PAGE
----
Thus, in determining whether Appellant has satisfied this prejudice standard, we consider the effect of Kenner's two errors not in isolation but in combination, reviewing the record de novo and weighing the evidence as we would expect reasonable jurors would have done. See Woodard v. State, 296 Ga. 803, 810 n.5 (771 SE2d 362) (2015). Applying these principles, although the question of prejudice is closer than the question of deficient performance, we conclude that Appellant has shown the prejudice needed to prevail on his claim.
The 12-gauge shotgun shells, .40-caliber Smith & Wesson bullets, and knife that the police found in the unconstitutional search of Appellant's backpacks were important to the State's effort to prove that he participated in the crimes and was not merely present when the murder occurred. This was demonstrated by the State's focus on this evidence in its closing argument, where the prosecutor emphasized that Appellant was “the one with the .40 calibers. He's the one with the shotgun shells that are the same as the shells in Sammy Hall's house. He's the one that has the knife.” The jury then sent two notes to the court during deliberations, first asking for the shotgun shells found in Appellant's backpack and the shotgun shells found at Hall's residence, presumably for comparison, and then asking for the .40-caliber bullets from the backpack and “any handgun shells from Hall[']s house,” also presumably for comparison. In addition, the State tried to supplement its evidence by improperly arguing that Appellant's guilt was proved by his not volunteering his defense to the police before his arrest.
The other evidence connecting Appellant to the commission of the crimes was not overwhelming, and the defense offered a plausible alternative explanation for why Appellant was with Babbage and Hall at the victim's apartment. In sum, Appellant has shown enough prejudice to undermine our confidence in the outcome of the trial as to him.
(c) Accordingly, we conclude that Appellant has carried his burden to show that his trial counsel provided ineffective assistance as defined in Strickland. His convictions must therefore be reversed, although the State may choose to retry him. See Fisher v. State, 299 Ga. 478, 489 (788 SE2d 757) (2016).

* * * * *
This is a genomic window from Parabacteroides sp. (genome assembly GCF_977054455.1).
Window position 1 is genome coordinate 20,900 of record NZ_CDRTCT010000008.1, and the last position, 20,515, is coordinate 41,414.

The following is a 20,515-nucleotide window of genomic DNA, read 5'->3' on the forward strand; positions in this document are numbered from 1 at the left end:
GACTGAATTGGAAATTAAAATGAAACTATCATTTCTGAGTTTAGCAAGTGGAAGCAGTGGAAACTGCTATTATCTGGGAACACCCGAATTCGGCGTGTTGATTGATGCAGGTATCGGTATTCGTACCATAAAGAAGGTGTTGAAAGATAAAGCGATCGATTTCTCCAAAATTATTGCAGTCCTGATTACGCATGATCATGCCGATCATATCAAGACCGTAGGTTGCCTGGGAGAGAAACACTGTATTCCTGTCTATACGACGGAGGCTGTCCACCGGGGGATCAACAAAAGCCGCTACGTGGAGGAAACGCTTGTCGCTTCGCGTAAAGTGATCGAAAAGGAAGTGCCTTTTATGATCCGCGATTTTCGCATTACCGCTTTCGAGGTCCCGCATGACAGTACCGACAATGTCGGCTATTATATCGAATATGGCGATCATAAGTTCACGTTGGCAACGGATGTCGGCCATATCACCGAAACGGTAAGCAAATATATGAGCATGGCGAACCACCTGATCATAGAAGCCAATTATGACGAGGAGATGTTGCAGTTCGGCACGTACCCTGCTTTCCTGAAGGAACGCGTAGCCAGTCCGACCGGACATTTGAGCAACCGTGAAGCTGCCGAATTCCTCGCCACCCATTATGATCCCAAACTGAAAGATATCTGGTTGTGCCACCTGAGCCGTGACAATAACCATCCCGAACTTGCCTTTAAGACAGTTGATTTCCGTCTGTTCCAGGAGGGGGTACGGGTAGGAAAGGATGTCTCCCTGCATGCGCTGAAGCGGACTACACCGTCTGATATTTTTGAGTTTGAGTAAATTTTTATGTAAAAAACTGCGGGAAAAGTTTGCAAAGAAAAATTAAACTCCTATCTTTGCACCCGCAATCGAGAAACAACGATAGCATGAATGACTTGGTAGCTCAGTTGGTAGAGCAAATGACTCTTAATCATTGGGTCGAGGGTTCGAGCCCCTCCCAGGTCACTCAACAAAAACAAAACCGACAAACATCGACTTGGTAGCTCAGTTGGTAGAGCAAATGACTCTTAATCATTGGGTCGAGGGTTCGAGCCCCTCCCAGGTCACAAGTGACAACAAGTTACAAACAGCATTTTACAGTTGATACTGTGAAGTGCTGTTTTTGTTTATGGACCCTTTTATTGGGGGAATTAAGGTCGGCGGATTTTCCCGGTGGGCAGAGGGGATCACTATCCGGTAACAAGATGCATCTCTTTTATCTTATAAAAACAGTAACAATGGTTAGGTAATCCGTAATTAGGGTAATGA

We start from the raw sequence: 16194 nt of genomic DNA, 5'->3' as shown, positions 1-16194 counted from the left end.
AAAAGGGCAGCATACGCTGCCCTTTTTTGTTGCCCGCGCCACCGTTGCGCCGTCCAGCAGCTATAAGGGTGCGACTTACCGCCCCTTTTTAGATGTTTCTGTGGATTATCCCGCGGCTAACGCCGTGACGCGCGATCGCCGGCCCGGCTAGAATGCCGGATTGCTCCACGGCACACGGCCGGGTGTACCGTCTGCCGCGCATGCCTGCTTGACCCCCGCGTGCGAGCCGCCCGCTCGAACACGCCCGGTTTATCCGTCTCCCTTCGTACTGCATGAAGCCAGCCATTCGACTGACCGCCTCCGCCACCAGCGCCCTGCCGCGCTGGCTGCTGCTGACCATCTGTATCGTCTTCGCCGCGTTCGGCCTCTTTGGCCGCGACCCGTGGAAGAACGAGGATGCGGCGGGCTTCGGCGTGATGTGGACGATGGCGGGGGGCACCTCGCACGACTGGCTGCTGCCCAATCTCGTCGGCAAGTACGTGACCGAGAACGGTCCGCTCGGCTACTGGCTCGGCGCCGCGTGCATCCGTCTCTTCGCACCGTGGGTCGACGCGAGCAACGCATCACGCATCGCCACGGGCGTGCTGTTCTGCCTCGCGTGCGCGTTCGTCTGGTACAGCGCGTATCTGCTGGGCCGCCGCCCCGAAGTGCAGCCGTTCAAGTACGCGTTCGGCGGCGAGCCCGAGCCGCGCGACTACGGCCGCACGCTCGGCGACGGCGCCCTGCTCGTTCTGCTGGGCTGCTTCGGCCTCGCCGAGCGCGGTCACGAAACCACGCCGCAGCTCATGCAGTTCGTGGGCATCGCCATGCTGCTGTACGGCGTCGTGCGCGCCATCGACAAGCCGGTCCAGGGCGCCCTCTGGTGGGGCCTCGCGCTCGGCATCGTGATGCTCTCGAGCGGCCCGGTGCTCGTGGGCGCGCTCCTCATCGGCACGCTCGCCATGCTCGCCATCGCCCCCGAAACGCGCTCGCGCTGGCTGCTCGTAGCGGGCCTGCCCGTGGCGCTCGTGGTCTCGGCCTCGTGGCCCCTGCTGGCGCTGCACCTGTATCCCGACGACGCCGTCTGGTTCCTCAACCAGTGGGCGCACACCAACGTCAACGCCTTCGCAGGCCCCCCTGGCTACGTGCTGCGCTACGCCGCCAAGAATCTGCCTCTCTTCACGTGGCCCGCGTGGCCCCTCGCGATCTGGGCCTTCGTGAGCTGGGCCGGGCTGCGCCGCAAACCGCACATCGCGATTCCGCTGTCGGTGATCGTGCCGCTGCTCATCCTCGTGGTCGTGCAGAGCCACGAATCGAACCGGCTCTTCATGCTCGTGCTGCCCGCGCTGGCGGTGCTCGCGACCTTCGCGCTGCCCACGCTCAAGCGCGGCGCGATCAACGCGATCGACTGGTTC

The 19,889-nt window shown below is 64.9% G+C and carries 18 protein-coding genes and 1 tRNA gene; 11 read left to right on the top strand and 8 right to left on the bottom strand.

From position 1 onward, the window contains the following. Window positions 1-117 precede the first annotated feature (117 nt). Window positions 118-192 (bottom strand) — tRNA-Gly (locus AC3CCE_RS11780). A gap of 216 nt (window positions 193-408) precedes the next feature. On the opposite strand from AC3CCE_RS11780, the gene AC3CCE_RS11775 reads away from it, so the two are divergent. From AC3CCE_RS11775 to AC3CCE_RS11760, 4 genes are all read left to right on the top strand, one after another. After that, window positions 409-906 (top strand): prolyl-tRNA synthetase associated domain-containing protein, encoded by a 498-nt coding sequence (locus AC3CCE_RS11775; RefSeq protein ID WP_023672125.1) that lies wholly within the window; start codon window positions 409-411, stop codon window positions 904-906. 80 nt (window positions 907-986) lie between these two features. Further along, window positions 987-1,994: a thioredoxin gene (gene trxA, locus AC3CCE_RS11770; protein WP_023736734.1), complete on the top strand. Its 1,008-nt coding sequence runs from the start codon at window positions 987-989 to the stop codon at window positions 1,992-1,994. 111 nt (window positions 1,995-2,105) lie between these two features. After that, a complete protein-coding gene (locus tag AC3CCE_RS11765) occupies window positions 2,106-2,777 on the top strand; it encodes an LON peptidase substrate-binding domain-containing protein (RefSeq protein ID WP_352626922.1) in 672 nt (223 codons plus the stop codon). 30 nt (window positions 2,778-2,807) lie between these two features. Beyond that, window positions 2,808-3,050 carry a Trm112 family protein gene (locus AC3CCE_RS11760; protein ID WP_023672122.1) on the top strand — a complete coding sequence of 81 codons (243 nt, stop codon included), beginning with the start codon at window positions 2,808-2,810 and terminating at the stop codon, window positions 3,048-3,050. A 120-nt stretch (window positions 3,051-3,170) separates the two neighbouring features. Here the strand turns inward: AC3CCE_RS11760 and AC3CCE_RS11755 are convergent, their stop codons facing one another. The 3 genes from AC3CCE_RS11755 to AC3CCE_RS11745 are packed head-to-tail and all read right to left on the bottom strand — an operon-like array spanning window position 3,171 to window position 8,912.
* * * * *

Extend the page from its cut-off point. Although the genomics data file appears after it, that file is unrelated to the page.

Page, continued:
Judgment reversed. All the Justices concur.
1. The crimes occurred on October 18, 2011. On December 20, 2011, a DeKalb County grand jury indicted Appellant, Babbage, and Hall for malice murder, felony murder, aggravated assault, armed robbery, false imprisonment, and possession of a knife during the commission of a felony; Hall faced two firearm charges in addition. At a trial from August 13 to 17, 2012, the jury found the three defendants guilty of all charges. On September 11, 2012, the trial court sentenced Appellant to serve life in prison for malice murder and consecutive terms of 20 years for armed robbery and five years for the knife offense, as well as a concurrent term of ten years for false imprisonment; the felony murder verdict was vacated by operation of law, and the aggravated assault verdict merged. On September 14, 2012, Appellant filed a motion for new trial, which he amended with new counsel on December 1, 2014. After an evidentiary hearing on December 16, 2014, the trial court denied the motion on February 4, 2015. Appellant filed a timely notice of appeal, and the case was docketed in this Court for the April 2016 term and orally argued on May 10, 2016.
2. Apparently no bullets of this type were recovered from Hall's house.
3. Kenner filed a “preliminary,” boilerplate motion to suppress “all evidence illegally seized by the prosecution including physical evidence,” but he never amended the motion to identify any specific items or grounds for suppression and never sought a hearing or ruling on the motion. The seizure of the backpacks may have been lawful based on the consent that Appellant's girlfriend apparently gave the police to search her dorm room and take items that were identified as belonging to Appellant, but her consent could not authorize the police to search a closed container that the police knew belonged to someone else. See Brown v. State, 288 Ga. 404, 406-407 (703 SE2d 624) (2010); State v. Stevens, 269 Ga. App. 769, 769-770 (605 SE2d 406) (2004) (upholding the suppression of marijuana found in the defendant's backpack during a consent search of his girlfriend's apartment). See generally 4 Wayne R. LaFave, Search and Seizure § 8.5 (d), at n.110 (5th ed. updated Oct. 2016).
4. Mallory was overruled on other grounds in Clark v. State, 271 Ga. 6, 9-10 (515 SE2d 155) (1999). We reiterate that Mallory was not decided on constitutional grounds but rather was based on former OCGA § 24-3-36. See Mallory, 261 Ga. at 630. We express no opinion about the continuing validity of Mallory's evidentiary ruling under the new Evidence Code. See Simmons v.State, 299 Ga. 370, 374 (788 SE2d 494) (2016).
5. Appellant did not testify at trial, and there was no evidence presented that he ever made a statement to the police. Thus, there could be no argument that the prosecutor was merely pointing out inconsistencies or omissions in his trial and pretrial explanations. See Sims, 296 Ga. at 469 (distinguishing such cases).